Although by far the most popular TSR-licensed games were of this era were based on BioWare's Infinity Engine, there were other contenders: Stormfront Studio's Pool of Radiance: Ruins of Myth Drannor (2001) and Troika's The Temple of Elemental Evil: A Classic Greyhawk Adventure (2003).
Neither of these games were very successful, though at least the latter
achieved some fame for being the first computer game to allow gay
characters to marry.
Pool of Radiance: Ruins of Myth Drannor, published by Ubisoft, is perhaps the most disappointing game in CRPG history. It's one of those games whose sheer wretchedness is hard to describe to the uninitiated, who assume the critic has some grudge or personal motivation for launching a stream of flaming vitriol.
No doubt, part of my own distaste for this game stems from its title, which represents a brazen attempt to lure unwary fans of the legendary Gold Box game to this uninspired, insipid, and downright unplayable travesty. Indeed, my contempt for this game tempted me to omit it entirely from my history. I'd heard about the game months before it was released, and counted down the days until I could re-enter Phlan and challenge Tyranthraxus once again.
down $70 and playing the game for several hours, I kept telling myself
that eventually it would get better. Just a few more battles with those
slow-mo skeletons, and surely my party would emerge from those drab,
look-alike dungeons and the game would start to get interesting.
Eventually I realized that it wasn't going to get any better, and that
I had wasted some twelve hours of my life that I would never get back.
What makes Ruins of Myth Drannor so terrible? Besides the utterly boring sameness to all but a tiny fraction of the gameworld, swarms of bugs (the game actually reformatted some gamers' hard drives!), and fatiguing, repetitious battles--this is one of the slowest games ever in a literal sense.
The turn-based combats quickly become agony as the characters and endless sea of skeletons lethargically plod into position. Heck, the skeletons look about as lively as the player! I was frustrated enough to download a hack to speed up the combats, which eased my frustration, but I can only blame my willingness to actually complete this game as evidence of masochistic tendencies.
I hereby grant Pool of Radiance: Ruins of Myth Drannor the
distinction of being the worst CRPG of all time. More importantly, it's
a grave insult to the legacy of its namesake, and I can only hope that
any gamers unlucky enough to play this game first will do themselves a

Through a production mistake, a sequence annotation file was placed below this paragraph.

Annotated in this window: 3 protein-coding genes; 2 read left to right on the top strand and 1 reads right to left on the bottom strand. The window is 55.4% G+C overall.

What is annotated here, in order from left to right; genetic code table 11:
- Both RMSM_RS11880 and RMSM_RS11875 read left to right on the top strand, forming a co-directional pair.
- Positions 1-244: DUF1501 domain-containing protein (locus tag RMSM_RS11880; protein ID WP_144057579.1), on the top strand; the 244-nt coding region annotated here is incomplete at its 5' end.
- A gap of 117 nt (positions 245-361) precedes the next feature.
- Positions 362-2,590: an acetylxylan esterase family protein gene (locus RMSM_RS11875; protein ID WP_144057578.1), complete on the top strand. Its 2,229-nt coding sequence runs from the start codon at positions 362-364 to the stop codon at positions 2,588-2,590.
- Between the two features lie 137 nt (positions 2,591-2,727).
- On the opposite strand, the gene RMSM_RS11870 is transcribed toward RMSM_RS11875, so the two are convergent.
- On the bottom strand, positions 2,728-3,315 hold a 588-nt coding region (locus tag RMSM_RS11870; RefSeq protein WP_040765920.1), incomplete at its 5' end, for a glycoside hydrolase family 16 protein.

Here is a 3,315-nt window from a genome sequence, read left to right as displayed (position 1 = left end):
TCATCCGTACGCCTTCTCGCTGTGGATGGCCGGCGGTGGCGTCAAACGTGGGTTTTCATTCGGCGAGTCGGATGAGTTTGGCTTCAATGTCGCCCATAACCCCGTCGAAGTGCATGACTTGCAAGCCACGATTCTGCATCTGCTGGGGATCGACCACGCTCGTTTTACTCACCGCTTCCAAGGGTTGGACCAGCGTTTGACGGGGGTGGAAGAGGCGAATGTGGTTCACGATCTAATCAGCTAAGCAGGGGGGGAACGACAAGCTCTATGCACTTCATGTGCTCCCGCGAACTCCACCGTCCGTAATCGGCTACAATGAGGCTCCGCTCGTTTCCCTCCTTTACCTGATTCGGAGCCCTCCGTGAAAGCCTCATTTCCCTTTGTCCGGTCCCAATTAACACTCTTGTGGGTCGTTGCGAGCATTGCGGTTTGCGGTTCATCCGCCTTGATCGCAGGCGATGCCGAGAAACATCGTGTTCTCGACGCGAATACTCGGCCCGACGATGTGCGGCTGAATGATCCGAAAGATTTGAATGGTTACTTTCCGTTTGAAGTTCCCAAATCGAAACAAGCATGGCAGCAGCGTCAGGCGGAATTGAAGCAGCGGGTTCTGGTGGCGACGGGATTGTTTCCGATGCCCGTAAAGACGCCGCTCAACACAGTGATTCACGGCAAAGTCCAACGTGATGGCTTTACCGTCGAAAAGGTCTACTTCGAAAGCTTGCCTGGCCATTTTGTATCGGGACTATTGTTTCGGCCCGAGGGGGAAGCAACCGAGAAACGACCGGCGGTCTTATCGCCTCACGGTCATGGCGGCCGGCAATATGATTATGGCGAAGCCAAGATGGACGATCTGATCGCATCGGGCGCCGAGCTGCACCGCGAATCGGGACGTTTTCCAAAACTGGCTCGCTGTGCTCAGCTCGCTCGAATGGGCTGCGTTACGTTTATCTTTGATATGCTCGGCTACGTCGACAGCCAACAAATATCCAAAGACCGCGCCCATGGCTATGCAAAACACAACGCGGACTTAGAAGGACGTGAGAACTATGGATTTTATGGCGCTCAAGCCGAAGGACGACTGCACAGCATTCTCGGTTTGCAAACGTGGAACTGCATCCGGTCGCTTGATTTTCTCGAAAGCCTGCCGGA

favor by playing the original. Even though the older game has
"obsolete" graphics and interface, it has one vital advantage over Ruins of Myth Drannor: It's fun.
Troika's Temple of Elemental Evil is a much better game, and was certainly designed with the old-fashioned CRPG gamer in mind. Troika had distinguished themselves in 2001 with the steampunk masterpiece Arcanum, but Temple turned out to be too "hardcore" for gamers weaned on Diablo and even Baldur's Gate.
Like Ruins of Myth Drannor, Temple of Elemental Evil is
a party-based game set in 3rd-person isometric perspective, and
features turn-based rather than real-time battles. Although it suffers
from a somewhat cumbersome interface, the pace is much improved and the
combat is sophisticated and challenging enough to keep players on the
edge of their seats. Unfortunately, the game is riddled with bugs, and
the lack of a really gripping storyline and interesting characters kept
it out of the spotlight. Indeed, even the surprising twist of allowing
two male characters to marry (see my earlier article Gay Characters in video games) failed to draw much attention to this title.
Obviously, not just any developer has what it takes to produce an outstanding CRPG out of a TSR license. Getting it right involves more than just having an outstanding engine; significant craft is involved in creating a compelling story that makes the player's actions meaningful. The best games (Curse of the Azure Bonds, Baldur's Gate II, Planescape: Torment) offer far better rewards than just experience points and gold coins. They draw the player in, suck away days of his life, and leave him desperately wanting more. On the other hand, games like Descent to Undermountain and Ruins of Myth Drannor demonstrate that these licenses are worth nothing without a solid team behind them.